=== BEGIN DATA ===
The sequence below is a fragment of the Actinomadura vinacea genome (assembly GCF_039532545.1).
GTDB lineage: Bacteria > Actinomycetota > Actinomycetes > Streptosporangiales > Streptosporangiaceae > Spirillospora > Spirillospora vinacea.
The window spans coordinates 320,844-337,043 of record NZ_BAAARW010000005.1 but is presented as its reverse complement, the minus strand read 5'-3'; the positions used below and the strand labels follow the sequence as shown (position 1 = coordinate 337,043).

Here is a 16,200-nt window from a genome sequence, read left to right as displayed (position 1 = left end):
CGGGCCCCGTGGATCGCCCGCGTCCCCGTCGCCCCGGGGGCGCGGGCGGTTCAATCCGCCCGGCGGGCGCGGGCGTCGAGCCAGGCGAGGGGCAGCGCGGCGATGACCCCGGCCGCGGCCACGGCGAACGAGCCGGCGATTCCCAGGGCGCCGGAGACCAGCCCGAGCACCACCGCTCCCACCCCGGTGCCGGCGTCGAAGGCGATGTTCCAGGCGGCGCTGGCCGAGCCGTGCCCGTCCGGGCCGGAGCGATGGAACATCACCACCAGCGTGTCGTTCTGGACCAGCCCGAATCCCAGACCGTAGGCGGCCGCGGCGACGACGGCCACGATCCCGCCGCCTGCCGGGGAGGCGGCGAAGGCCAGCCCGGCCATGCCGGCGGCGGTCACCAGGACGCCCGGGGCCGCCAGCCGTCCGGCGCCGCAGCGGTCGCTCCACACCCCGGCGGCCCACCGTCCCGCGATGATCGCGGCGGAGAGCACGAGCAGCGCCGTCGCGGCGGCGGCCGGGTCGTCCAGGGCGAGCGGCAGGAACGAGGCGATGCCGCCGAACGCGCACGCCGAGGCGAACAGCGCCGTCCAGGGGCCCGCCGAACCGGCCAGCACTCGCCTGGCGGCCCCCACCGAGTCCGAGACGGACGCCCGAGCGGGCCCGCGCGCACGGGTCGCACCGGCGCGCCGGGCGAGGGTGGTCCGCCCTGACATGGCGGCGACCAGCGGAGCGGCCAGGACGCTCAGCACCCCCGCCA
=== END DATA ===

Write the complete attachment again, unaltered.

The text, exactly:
The sequence below is a fragment of the Actinomadura vinacea genome (assembly GCF_039532545.1).
GTDB lineage: Bacteria > Actinomycetota > Actinomycetes > Streptosporangiales > Streptosporangiaceae > Spirillospora > Spirillospora vinacea.
The window spans coordinates 320,844-337,043 of record NZ_BAAARW010000005.1 but is presented as its reverse complement, the minus strand read 5'-3'; the positions used below and the strand labels follow the sequence as shown (position 1 = coordinate 337,043).

Here is a 16,200-nt window from a genome sequence, read left to right as displayed (position 1 = left end):
CGGGCCCCGTGGATCGCCCGCGTCCCCGTCGCCCCGGGGGCGCGGGCGGTTCAATCCGCCCGGCGGGCGCGGGCGTCGAGCCAGGCGAGGGGCAGCGCGGCGATGACCCCGGCCGCGGCCACGGCGAACGAGCCGGCGATTCCCAGGGCGCCGGAGACCAGCCCGAGCACCACCGCTCCCACCCCGGTGCCGGCGTCGAAGGCGATGTTCCAGGCGGCGCTGGCCGAGCCGTGCCCGTCCGGGCCGGAGCGATGGAACATCACCACCAGCGTGTCGTTCTGGACCAGCCCGAATCCCAGACCGTAGGCGGCCGCGGCGACGACGGCCACGATCCCGCCGCCTGCCGGGGAGGCGGCGAAGGCCAGCCCGGCCATGCCGGCGGCGGTCACCAGGACGCCCGGGGCCGCCAGCCGTCCGGCGCCGCAGCGGTCGCTCCACACCCCGGCGGCCCACCGTCCCGCGATGATCGCGGCGGAGAGCACGAGCAGCGCCGTCGCGGCGGCGGCCGGGTCGTCCAGGGCGAGCGGCAGGAACGAGGCGATGCCGCCGAACGCGCACGCCGAGGCGAACAGCGCCGTCCAGGGGCCCGCCGAACCGGCCAGCACTCGCCTGGCGGCCCCCACCGAGTCCGAGACGGACGCCCGAGCGGGCCCGCGCGCACGGGTCGCACCGGCGCGCCGGGCGAGGGTGGTCCGCCCTGACATGGCGGCGACCAGCGGAGCGGCCAGGACGCTCAGCACCCCCGCCA